Tests have shown that the microphones will operate well at less than 2mA, but this beautifully low current is insufficient to operate the bells when required, so we need to go for a higher current, and 20mA is plenty for reliable ringing with all the bell sets I have here. With both phones in use and assuming good current-sharing between them, each phone will then draw around 10mA which is nicely low, keeping stress on the chip within those old microphones to a minimum.

2. A DC power supply needs to be constructed, capable of supplying between 40V & 50V open-circuit but it must be current-limited by a series resistance to around 20mA under short-circuit conditions. This supply should be well-smoothed and replaces the line current normally expected from the exchange and powers the circuitry of the telephones.

The table below shows suitable resistances at various voltages to give around 20mA of operating current. The telephone's circuitry normally drops between 5 & 6 volts when in use, so this has been allowed for in the calculations.

Supply Voltage Series Resistance Operating Current Shorted Current
35 volts 1500Ω 19mA 23.3mA
40 volts 1800Ω 19mA 22.2mA
45 volts 2200Ω 18mA 20.4mA
50 volts 2200Ω 20mA 22.7mA

The speech signal produced by the microphone needs be isolated from the low impedance of the power supply, but the current limiting resistor alone provides good isolation. Placing a choke in series with the current limiting resistor does improve audio transfer slightly and may help reduce hum on the line, but it probably isn't worth the bother unless you happen to have one kicking about.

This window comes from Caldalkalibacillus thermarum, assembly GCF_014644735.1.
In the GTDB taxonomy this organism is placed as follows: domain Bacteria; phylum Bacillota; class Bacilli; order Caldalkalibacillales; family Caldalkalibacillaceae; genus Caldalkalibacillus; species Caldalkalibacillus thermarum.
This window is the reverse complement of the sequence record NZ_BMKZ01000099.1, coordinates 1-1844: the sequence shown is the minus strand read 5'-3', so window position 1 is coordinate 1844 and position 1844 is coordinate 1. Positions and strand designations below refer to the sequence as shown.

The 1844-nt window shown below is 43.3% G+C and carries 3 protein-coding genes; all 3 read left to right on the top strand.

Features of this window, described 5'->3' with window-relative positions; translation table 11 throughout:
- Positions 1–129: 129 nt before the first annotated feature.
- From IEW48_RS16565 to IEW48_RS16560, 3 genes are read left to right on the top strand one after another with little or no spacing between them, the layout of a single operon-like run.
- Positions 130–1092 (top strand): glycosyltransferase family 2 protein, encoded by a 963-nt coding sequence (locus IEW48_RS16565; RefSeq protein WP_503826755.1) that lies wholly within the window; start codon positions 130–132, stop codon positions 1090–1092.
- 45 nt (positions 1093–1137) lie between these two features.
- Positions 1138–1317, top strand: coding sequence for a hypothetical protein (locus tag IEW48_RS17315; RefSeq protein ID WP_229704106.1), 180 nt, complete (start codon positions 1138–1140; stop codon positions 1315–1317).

If you wish to experiment though, the choke can be almost any wound component as long as it has sufficient inductance to block the AC signals: I've calculated that a 1H choke or bigger will provide excellent audio frequency blocking.

The choke could be the coil of a mains voltage AC relay or even the primary winding of a transformer, but be sure to include its DC resistance as part of the total series resistance if it is significant; I used a 1H choke from an old television for my tests, which had a DC resistance of just 12 ohms which is low enough to ignore.

3. This system only requires two wires to be connected, the positive wire going to terminal T8 or T9, which are both linked anyway, and the negative wire goes to either T16, T17, T18 or T19, which again are all linked. Any unused wires can be fixed to any of the unused terminals (T11 to T15) to keep them from flapping around and causing trouble.

The telephones are simply connected to each other using the two wires, and power fed to whichever telephone is convenient using those same connections; power will obviously pass to the other telephone as well, through the linking wires.

Connecting two phones together

Diagram showing how power supply and phones are connected together

At this stage, with the two telephones linked together and the power supply connected, a conversation can now be made when both handsets are lifted. To ring the distant phone, lift the handset and turn the dial to, say, '0', and let it go. As it returns, the bell in the distant phone might ring a bit if you are lucky, assuming its handset is on the cradle and the contacts in the dial unit are in good condition.

The reason for the dodgy bell ringing is that originally the bell circuit would be fed with a voltage of possibly 75 volts or more at a frequency of around 20Hz, and under these conditions the bell's 1.8µF capacitor works just fine. However, at our lower working voltages and the lower 10Hz frequency of the dial pulses, the capacitor is a bit restrictive making the bell sound a bit pathetic, if it rings at all. This can be remedied by increasing the bell capacitance to give the ringing a bit more ping.